Last week, Holmes stood in front of a hand-selected group of school volunteers, employees and other community members who had proven to be heavily invested in the future of La Center’s schools, and told them that the district was considering a bond measure that could fund the building of a new elementary or middle school.
“It’s not an option to build another high school,” Holmes told the community members. “Right now, we have available to us, about $30 million that the state would allow us to pass a bond for. High schools are anywhere from $50 million to $80 million, so we don’t even have the capacity to pay for it (a new high school) right now.”
That leaves the district with the option of building a new elementary or middle school. Holmes says each has its pros and cons. With a new middle school, there would be more playing fields, a larger gymnasium and the types of common spaces that could be easily used by community groups during non-school hours and in the summer months. An elementary school, however, could be configured to accommodate just a few grades, such as a K-3 or a K-2 school, and could come with a smaller price tag than a costlier middle school since the district currently owns a parcel of land that may suit an elementary school.
“Everyone on the (school) board is very tuned in to taxes and to the strain that (passing a bond with new taxes) puts on families,” Holmes told the community members. “This will certainly be a very thoughtful consideration for the board members on what they’re willing to ask the citizens for.”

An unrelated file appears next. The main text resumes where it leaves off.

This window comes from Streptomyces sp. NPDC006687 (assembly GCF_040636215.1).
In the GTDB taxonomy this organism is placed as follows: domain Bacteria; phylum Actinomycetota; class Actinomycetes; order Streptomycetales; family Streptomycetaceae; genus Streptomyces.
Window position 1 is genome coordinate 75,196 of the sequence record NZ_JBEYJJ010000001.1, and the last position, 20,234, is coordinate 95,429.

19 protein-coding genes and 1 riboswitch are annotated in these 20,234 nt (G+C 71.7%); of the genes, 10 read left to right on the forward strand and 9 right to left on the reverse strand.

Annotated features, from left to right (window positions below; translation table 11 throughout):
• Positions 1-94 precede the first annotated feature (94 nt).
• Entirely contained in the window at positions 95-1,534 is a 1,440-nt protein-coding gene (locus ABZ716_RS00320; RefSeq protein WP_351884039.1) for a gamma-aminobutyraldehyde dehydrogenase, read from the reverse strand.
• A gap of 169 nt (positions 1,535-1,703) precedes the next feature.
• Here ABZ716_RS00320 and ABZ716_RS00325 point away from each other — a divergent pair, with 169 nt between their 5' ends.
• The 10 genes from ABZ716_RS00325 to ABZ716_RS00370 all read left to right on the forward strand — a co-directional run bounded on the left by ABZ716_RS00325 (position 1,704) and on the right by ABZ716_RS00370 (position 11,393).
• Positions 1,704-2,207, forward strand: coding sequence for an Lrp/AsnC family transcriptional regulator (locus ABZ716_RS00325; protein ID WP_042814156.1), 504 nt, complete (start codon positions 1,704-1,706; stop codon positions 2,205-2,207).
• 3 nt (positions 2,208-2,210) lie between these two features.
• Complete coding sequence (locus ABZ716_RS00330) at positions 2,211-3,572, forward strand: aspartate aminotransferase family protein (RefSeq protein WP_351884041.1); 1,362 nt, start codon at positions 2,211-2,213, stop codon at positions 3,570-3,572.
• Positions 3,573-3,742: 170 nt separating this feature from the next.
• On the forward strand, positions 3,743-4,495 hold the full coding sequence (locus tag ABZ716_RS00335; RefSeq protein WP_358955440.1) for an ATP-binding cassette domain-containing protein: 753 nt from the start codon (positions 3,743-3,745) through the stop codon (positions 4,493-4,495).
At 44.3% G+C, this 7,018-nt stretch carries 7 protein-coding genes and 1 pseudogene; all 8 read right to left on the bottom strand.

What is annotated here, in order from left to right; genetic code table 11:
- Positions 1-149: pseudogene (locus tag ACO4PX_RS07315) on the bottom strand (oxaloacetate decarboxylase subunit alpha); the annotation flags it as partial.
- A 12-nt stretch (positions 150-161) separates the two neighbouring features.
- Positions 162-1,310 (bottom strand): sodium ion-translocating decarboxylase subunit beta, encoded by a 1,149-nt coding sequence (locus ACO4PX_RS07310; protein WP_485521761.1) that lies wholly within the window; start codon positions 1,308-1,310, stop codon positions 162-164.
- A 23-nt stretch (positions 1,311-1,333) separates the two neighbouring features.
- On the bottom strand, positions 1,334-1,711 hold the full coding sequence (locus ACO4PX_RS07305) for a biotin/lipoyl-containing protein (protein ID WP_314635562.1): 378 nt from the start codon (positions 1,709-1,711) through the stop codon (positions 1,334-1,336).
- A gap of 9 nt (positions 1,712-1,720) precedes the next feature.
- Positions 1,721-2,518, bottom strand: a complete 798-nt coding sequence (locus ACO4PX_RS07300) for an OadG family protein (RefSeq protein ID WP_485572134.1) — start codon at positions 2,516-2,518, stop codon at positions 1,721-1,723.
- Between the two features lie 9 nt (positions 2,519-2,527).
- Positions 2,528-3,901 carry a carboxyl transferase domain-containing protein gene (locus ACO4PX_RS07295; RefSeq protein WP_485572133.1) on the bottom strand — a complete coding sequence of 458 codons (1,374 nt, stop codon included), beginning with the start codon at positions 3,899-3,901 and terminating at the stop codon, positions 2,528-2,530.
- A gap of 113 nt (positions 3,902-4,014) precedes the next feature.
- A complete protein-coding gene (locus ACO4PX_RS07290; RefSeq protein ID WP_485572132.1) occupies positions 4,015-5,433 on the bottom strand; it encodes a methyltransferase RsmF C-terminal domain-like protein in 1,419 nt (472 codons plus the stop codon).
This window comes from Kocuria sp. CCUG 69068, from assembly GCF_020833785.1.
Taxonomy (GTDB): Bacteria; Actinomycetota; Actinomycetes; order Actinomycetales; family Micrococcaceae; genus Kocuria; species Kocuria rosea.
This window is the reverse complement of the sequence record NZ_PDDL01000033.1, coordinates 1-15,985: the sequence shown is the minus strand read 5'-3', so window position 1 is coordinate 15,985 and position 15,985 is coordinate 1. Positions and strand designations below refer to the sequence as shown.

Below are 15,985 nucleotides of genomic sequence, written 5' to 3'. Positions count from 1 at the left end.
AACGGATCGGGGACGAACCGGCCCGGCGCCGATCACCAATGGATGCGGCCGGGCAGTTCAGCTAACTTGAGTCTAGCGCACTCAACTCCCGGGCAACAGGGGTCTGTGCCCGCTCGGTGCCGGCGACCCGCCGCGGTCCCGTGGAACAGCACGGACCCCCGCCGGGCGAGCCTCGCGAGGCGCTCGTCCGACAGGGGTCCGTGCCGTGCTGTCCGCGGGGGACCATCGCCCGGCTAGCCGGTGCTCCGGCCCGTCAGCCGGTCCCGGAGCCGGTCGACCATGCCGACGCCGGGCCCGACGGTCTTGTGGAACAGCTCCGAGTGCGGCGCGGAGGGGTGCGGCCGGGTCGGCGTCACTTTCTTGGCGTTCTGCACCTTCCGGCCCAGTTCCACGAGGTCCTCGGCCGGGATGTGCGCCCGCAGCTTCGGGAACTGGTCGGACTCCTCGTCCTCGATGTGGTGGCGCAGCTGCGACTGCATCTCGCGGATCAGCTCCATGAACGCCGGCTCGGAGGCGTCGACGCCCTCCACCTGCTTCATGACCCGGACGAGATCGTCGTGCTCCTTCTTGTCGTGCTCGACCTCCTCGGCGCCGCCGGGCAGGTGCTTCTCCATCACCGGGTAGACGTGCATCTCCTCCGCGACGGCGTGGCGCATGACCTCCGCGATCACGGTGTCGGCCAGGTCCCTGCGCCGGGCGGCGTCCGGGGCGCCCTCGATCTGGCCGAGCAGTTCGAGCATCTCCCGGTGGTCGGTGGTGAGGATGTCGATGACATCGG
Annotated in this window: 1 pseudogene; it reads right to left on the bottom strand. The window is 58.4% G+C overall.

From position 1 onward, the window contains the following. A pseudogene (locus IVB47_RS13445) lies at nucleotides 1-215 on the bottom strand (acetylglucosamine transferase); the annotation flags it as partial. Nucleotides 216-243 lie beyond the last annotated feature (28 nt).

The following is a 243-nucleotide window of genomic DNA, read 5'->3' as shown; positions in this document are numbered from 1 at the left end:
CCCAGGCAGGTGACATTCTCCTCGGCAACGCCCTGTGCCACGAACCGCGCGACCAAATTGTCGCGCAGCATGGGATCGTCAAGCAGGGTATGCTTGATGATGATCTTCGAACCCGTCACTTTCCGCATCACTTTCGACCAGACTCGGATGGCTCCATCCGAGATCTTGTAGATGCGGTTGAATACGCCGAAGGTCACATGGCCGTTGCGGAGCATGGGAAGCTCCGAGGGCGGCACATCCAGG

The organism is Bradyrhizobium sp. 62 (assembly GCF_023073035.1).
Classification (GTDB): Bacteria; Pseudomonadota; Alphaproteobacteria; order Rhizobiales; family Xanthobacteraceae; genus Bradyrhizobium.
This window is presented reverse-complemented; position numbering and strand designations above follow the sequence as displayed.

One positive thing, Holmes notes, is that La Center is in a good position to receive a higher-than-normal share of state matching funds for a new building. While most school districts in Washington state qualify for fewer than 50 percent state-matching funds on their building bonds, La Center would get nearly 68 percent of the costs paid by state matching funds. The state, however, only pays for $213 per square foot and Holmes says building costs in this area are higher than that.
“Current prices being quoted fall roughly between $280 and $375 or higher per square foot,” Holmes says. “Hockinson’s new middle school was bid at $366 per square foot for a price of $27.3 million and Washougal’s new school was bid at $295 per square foot for a price of $37 million.”
With the higher-than-average state matching funds, Holmes says the district could expect to have 50 percent to 60 percent of a new school building’s total cost paid for by the state: “That means we could build a $16 million building with a $10 million bond.”
Putting a bond proposal together for the February 2017 election is next-to-impossible, Holmes says, but the April 2017 election could be feasible.
“That’s our first goal, the April election,” Holmes says. “After that, it’s August and, historically, August is a bad time to go out for a bond because it’s summer and people aren’t thinking about school yet. That would leave next year’s November general election, which might be better for us because we wouldn’t have to meet the 40-percent threshold.”
To pass a bond, the district would have to get at least 40 percent of voters who turned out for the last general election. Since the next general election, in November of 2016, is a presidential election, turnout could be high, making it more difficult for La Center to meet that 40-percent requirement.
“We’re waiting to see what the turnout is like in the general election,” Holmes said.
For more information about the La Center School District bond, to see Holmes’ presentation from Sept. 19, or to fill out the community survey about the possible bond, click here.